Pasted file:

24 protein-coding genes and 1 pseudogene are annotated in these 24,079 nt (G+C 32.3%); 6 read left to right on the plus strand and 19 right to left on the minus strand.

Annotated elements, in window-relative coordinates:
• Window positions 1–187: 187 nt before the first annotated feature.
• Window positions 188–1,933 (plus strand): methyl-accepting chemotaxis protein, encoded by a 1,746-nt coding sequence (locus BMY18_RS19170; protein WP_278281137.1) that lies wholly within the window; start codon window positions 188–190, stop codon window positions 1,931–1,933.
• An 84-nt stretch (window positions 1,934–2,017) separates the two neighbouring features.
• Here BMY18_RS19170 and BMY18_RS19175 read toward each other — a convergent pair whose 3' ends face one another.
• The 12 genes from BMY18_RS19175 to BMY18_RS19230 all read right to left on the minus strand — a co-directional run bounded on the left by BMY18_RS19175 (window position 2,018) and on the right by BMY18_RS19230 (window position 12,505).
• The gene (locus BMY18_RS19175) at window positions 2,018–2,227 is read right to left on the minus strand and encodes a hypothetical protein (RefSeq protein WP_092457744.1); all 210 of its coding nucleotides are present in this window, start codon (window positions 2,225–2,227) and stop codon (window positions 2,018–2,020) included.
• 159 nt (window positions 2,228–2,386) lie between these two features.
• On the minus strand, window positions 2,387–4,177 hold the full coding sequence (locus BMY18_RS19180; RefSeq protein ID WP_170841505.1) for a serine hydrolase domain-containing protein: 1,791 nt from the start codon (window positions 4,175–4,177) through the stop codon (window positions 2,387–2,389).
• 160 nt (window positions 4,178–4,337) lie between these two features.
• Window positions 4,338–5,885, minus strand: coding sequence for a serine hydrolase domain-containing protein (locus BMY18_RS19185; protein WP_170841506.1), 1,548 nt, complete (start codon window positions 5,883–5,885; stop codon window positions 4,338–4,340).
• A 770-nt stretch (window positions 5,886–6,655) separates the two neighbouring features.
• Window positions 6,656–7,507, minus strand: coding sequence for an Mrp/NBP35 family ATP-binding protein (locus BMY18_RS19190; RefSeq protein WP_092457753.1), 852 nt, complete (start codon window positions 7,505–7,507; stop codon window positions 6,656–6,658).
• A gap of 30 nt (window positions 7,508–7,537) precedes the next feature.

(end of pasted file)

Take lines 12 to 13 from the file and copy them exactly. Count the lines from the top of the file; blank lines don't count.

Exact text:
• Window positions 4,338–5,885, minus strand: coding sequence for a serine hydrolase domain-containing protein (locus BMY18_RS19185; protein WP_170841506.1), 1,548 nt, complete (start codon window positions 5,883–5,885; stop codon window positions 4,338–4,340).
• A 770-nt stretch (window positions 5,886–6,655) separates the two neighbouring features.